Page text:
And I’m not even going to edit this post. Copy. Paste. Post. Improv.

Readings

Of late, my reading has focused on three areas:

1. Novels – Mostly audio books because they are the most entertaining to me in the car. Recent books include The Maltese Falcon, Fahrenheit 451,  Main StreetCannery RowThe Remembrance of Things Past,  and Within a Budding Grove. Proust is the most difficult on audio, so I reserve him for morning times when my mind is most active and attentive.

2. Business books – These are usually pretty quick reads that I can drop in a for a chapter of two to see if there’s anything I can learn. Current books I’m reading here include A Year Without Pants, Million Dollar Consulting, and Startup CEO.

3. Other Non-fiction – How Will Your Measure Your Life, This Will Make You Smarter, Seven Pillars of Wisdom, Soul Dust, inGenius, and other books about consciousness, creativity, and decision-making.

4. Philosophy – Myths to Live By (Campbell), Studies in Pessimism (Schopenhauer), The Construction of Social Reality (Serle), Meditations (Aurelius), Emile (Rousseau), and The Structure of Scientific Revolutions (Kuhn).

William Blake’s tips for writing

“To sum up–if you want to write:

  1. Know that you have talent, are original and have something important to say.
  2. Know that it is good to work. Work with love and think of liking it when you do it. It is easy and interesting. It is a privilege. There is nothing hard about it but your anxious vanity and fear of failure.
  3. Write freely, recklessly, in first drafts.
  4. Tackle anything you want to–novels, plays, anything. Only remember Blake’s admonition: “Better to strangle an infant in its cradle than nurse unacted desires.”
  5. Don’t be afraid of writing bad stories. To discover what is wrong with a story write two new ones and then go back to it.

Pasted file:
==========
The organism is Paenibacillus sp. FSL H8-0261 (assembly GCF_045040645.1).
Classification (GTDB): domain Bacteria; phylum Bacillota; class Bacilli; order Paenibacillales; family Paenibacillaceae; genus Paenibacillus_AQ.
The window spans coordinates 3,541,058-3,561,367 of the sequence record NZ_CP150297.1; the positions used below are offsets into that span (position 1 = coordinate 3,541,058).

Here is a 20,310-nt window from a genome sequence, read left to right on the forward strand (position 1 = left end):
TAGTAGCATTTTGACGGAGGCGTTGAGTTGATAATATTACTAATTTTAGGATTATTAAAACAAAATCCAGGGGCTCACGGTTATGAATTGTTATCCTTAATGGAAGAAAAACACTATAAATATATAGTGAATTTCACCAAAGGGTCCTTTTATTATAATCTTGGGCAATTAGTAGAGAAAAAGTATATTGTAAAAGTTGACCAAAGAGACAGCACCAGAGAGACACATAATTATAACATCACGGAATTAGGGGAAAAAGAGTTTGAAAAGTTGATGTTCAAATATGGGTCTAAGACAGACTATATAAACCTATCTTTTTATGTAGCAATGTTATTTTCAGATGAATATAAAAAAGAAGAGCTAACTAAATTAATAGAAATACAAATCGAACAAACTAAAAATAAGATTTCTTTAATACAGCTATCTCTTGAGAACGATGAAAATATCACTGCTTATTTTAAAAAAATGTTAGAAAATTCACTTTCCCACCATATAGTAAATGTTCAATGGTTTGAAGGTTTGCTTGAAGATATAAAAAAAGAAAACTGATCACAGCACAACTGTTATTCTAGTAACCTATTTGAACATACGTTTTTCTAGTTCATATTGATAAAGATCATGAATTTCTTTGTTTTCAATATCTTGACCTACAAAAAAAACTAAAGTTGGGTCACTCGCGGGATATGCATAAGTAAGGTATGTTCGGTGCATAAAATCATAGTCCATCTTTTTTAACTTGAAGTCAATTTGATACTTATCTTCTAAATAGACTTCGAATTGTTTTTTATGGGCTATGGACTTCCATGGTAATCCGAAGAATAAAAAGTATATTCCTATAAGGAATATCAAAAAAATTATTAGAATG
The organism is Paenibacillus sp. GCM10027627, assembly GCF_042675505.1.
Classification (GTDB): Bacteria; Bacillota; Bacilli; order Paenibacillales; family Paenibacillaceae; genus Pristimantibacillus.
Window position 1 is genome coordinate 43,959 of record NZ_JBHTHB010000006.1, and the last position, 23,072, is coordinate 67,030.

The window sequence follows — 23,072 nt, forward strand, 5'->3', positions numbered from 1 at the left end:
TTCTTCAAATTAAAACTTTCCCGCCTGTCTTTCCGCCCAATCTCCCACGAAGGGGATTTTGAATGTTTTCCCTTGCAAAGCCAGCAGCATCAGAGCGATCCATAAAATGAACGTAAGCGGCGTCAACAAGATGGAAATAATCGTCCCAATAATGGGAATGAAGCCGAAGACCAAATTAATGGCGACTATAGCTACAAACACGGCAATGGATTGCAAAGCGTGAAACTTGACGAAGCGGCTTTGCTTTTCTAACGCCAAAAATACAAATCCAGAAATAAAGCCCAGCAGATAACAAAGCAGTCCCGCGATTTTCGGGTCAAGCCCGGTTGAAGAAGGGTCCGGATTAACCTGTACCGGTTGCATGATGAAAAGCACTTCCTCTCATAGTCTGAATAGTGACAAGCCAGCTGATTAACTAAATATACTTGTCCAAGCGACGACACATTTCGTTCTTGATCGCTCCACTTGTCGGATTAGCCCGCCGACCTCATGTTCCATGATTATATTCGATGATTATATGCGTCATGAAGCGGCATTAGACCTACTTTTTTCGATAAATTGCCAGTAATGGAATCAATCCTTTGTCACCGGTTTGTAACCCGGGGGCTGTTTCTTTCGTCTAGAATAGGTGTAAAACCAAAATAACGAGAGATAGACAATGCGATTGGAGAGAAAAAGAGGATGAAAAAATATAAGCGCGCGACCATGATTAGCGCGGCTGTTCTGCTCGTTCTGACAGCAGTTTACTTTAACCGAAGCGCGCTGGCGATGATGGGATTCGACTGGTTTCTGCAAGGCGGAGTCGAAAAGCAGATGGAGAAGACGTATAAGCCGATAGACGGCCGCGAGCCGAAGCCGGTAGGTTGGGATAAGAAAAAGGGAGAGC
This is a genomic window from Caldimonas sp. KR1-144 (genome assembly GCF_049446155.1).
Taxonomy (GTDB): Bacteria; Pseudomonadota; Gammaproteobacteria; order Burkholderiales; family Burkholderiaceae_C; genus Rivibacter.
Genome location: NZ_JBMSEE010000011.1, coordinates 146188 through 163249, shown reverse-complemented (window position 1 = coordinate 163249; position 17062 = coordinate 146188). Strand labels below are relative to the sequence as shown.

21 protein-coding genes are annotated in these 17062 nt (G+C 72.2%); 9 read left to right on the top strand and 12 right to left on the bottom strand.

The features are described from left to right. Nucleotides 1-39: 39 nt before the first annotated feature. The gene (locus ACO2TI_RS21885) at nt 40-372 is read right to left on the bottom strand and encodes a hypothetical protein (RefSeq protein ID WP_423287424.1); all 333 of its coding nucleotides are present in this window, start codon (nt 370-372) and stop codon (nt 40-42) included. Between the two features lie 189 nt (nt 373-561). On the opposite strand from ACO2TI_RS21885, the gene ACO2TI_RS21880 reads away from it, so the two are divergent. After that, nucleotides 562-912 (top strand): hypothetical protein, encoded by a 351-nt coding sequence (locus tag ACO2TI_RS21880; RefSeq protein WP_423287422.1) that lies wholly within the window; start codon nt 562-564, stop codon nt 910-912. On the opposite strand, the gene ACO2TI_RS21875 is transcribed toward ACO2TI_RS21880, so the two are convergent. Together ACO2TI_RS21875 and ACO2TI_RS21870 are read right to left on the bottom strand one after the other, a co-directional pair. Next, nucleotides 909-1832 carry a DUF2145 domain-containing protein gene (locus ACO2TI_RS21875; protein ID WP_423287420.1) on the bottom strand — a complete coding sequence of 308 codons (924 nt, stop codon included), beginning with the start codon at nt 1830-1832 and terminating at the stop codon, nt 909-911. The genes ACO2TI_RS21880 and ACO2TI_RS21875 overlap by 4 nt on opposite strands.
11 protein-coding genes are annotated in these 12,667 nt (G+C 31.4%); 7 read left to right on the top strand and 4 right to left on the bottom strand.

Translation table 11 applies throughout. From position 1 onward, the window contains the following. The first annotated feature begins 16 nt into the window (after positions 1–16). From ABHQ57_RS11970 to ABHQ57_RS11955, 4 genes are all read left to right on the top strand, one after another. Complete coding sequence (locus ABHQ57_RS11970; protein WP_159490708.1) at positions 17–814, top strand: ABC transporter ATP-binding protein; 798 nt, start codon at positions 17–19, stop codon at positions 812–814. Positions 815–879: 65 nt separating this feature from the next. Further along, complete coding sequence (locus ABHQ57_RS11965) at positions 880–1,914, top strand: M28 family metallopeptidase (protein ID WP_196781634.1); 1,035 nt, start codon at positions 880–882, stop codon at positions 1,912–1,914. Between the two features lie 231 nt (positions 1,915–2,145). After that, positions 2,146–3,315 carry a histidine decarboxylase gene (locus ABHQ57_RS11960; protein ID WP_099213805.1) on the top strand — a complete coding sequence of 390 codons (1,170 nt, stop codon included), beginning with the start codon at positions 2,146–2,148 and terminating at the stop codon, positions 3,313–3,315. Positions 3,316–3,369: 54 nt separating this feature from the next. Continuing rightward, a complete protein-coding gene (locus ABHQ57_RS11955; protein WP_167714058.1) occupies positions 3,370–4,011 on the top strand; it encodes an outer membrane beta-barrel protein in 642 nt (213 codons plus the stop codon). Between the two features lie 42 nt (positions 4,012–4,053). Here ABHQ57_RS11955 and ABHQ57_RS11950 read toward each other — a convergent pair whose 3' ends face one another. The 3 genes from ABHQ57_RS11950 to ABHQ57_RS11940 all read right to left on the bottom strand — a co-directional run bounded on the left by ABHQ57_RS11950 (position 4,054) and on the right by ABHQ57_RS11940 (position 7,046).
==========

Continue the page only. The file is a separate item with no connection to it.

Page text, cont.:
6. Don’t fret or be ashamed of what you have written in the past. How I always suffered from this! How I would regurgitate out of my memory (and still do) some nauseous little lumps of things I had written! But don’t do this. Go on to the next. And fight against this tendency, which is much of it due not to splendid modesty, but a lack of self-respect. We are too ready (women especially) not to stand by what we have said or done. Often it is a way of forestalling criticism, saying hurriedly: “I know it is awful!” before anyone else does. Very bad and cowardly. It is so conceited and timid to be ashamed of one’s mistakes. Of course they are mistakes. Go on to the next.
  7. Try to discover your true, honest, untheoretical self.
  8. Don’t think of yourself as an intestinal tract and tangle of nerves in the skull, that will not work unless you drink coffee. Think of yourself as incandescent power, illuminated perhaps and forever talked to by God and his messengers. Remember how wonderful you are, what a miracle! Think if Tiffany’s made a mosquito, how wonderful we would think it was!
  9. If you are never satisfied with what you write, that is a good sign. It means your vision can see so far that it is hard to come up to it. Again I say, the only unfortunate people are the glib ones, immediately satisfied with their work. To them the ocean is only knee-deep.